Too bustled yesterday to write.  The whole day and part of the night driving about taking up new lines, finishing up with a long, dreary, wet drive up to a new gun position in pitch darkness.  Off to bed in a loft full of bean stalks.  Did a picquet in the small hours.  Discovered by daylight the nature of the country.  Some particularly horrible remains (a German soldier’s brains had been scattered along a post and wire fence hitting 4 or 5 posts in succession).*  Moved out once more to a village on the banks of the Sambre, comfortably billeted in a house and have made friends with Madame, who gave us coffee and is now stoking up the fire.

We are promising ourselves a treat in the way of a wash and a clean up, our present condition being deplorable.  The horses need it as much as we do.  Have draped wet garments and gear from every vantage point and hung my boots on the side of the stove.  Some of us are shaving, some writing, some telling their adventures around the fire, whilst Madame, Monsieur and their friends have their evening repast in the next room.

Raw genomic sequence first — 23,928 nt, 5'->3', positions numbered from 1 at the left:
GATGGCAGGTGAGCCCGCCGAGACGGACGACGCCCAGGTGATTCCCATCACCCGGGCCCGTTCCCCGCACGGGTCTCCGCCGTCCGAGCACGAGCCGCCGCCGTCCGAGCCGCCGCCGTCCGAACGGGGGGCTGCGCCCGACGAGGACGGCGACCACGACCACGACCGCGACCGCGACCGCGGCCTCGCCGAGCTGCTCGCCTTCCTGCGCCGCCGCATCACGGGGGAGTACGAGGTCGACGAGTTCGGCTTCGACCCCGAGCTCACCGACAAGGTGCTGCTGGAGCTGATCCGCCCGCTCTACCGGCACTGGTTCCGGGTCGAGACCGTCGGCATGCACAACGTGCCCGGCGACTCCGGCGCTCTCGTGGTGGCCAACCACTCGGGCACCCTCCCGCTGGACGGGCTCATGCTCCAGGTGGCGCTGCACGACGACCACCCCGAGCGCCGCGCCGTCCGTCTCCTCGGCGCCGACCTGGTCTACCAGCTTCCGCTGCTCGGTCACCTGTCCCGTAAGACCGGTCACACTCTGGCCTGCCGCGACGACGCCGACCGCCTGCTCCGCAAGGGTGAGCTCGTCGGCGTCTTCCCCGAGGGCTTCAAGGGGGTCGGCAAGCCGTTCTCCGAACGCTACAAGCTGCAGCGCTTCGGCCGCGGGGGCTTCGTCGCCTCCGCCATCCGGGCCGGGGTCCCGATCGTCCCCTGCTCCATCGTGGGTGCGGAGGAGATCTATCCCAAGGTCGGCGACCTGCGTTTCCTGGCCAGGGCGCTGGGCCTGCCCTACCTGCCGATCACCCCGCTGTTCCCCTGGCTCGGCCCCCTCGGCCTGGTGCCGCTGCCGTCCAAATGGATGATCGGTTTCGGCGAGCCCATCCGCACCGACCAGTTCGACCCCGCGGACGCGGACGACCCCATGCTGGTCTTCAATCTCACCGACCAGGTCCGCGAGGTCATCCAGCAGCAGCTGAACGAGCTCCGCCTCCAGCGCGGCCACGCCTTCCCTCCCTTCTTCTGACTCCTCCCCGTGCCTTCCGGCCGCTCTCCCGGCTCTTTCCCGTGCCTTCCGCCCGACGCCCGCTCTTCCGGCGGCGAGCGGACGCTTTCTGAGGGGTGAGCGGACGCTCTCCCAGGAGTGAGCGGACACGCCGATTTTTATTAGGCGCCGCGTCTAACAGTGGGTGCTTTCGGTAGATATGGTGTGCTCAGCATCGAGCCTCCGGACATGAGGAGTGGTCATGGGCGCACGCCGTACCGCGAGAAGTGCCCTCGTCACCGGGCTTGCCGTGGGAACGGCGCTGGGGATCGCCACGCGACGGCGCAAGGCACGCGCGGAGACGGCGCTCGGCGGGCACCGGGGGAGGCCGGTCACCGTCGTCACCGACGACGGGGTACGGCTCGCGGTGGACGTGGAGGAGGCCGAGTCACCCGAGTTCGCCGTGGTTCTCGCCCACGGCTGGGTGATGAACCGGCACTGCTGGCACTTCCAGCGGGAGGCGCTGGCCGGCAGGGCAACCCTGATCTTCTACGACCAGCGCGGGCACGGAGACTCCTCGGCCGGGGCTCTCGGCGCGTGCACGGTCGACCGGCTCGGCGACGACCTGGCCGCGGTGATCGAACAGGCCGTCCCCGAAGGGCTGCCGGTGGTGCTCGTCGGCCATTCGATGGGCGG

* In the early 1960s Lincoln added the text in brackets to his draft typescript, likely meaning this was something he recalled, but had not included in his original diary-like letter to his first wife.

nlnzimage 1-2 013663-G Soldiers Wellinton Regiment sitting eating, Solesmes, 9 Nov 1918

[Image: Soldiers from a Wellington Regiment sit eating a meal out of mess tins in the French town of Solesmes during World War I. They use broken pieces of masonry as seats and tables. Photograph taken 9 November 1918 by Henry Armytage Sanders. Alexander Turnbull Library, Wellington. Ref: 1/2-013663-G]